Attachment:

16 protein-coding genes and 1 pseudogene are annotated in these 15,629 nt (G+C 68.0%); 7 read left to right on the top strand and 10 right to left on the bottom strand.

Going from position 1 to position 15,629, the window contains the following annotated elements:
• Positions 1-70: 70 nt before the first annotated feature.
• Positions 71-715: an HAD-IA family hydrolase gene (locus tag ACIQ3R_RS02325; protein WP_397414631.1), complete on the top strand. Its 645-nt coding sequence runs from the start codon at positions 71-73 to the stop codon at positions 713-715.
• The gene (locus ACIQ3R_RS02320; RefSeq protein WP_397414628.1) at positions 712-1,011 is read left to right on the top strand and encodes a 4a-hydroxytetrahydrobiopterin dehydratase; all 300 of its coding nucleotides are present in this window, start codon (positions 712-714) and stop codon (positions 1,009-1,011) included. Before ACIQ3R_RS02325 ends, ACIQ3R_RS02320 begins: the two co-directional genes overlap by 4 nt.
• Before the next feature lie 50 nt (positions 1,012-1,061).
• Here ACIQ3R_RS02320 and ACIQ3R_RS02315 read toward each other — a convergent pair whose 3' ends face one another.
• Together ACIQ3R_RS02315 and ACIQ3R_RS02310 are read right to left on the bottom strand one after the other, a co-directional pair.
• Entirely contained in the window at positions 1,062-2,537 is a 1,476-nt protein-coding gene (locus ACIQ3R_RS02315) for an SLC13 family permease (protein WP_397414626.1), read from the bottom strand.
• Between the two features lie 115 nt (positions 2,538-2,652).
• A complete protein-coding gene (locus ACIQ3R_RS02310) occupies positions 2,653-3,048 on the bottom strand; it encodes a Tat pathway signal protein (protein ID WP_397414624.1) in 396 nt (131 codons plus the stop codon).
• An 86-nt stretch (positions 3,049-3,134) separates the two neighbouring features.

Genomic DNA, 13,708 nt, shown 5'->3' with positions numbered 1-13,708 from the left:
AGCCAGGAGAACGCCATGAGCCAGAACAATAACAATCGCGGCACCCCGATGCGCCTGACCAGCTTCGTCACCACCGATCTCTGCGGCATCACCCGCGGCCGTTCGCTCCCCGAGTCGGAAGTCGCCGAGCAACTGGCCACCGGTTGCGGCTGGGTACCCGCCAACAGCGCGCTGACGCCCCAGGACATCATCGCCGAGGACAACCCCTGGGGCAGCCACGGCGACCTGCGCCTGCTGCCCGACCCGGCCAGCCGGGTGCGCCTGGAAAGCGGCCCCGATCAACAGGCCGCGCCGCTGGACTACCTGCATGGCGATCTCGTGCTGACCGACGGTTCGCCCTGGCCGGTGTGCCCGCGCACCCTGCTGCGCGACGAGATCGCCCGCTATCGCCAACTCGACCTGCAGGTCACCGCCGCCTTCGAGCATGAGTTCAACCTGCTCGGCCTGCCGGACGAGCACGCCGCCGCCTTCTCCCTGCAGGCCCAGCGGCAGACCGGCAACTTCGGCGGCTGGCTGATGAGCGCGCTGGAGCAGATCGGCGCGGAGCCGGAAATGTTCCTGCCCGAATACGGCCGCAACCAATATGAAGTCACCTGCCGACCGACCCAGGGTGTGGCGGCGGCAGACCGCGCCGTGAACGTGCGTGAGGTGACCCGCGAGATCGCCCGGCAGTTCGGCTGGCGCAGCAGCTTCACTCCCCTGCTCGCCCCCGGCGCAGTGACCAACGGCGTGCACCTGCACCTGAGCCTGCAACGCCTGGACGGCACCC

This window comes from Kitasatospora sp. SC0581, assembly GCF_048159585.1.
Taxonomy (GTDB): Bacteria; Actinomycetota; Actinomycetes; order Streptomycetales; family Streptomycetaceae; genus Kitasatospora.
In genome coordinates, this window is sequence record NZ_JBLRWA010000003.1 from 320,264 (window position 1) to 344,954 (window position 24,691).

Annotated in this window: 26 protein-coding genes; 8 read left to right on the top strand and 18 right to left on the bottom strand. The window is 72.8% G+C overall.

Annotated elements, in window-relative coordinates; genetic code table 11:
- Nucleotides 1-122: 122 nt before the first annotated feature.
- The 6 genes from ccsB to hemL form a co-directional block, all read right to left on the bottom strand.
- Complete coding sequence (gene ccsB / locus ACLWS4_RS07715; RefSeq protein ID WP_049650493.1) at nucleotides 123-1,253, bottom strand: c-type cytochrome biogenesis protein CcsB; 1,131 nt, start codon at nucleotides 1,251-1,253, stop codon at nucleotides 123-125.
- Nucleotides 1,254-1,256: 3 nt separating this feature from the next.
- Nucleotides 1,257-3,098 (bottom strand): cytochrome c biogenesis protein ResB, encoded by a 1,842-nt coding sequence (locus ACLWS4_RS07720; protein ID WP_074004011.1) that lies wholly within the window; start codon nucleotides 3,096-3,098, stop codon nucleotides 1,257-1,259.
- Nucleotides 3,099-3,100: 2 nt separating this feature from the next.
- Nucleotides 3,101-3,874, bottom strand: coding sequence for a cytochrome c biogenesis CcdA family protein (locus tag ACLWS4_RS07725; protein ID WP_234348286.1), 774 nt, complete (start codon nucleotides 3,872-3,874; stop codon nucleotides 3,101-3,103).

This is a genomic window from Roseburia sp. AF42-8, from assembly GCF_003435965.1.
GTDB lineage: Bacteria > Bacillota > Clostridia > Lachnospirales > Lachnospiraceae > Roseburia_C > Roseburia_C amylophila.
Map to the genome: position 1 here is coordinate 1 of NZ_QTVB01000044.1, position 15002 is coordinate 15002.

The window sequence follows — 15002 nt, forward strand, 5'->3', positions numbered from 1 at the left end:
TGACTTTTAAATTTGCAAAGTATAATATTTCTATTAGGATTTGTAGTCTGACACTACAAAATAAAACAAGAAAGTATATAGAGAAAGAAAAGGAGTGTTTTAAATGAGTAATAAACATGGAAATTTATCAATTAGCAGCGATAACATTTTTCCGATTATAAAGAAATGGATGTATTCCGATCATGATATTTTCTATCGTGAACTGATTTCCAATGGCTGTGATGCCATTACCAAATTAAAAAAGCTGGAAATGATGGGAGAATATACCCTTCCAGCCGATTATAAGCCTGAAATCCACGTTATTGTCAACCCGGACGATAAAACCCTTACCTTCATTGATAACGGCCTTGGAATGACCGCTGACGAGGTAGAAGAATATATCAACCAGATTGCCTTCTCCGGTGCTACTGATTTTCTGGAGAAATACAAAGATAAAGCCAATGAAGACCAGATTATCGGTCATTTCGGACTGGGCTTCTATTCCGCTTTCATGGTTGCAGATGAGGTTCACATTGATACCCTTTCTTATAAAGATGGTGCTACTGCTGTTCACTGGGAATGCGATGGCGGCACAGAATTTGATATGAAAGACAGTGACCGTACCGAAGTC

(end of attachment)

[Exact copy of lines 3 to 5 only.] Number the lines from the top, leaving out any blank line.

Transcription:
• Positions 1-70: 70 nt before the first annotated feature.
• Positions 71-715: an HAD-IA family hydrolase gene (locus tag ACIQ3R_RS02325; protein WP_397414631.1), complete on the top strand. Its 645-nt coding sequence runs from the start codon at positions 71-73 to the stop codon at positions 713-715.
• The gene (locus ACIQ3R_RS02320; RefSeq protein WP_397414628.1) at positions 712-1,011 is read left to right on the top strand and encodes a 4a-hydroxytetrahydrobiopterin dehydratase; all 300 of its coding nucleotides are present in this window, start codon (positions 712-714) and stop codon (positions 1,009-1,011) included. Before ACIQ3R_RS02325 ends, ACIQ3R_RS02320 begins: the two co-directional genes overlap by 4 nt.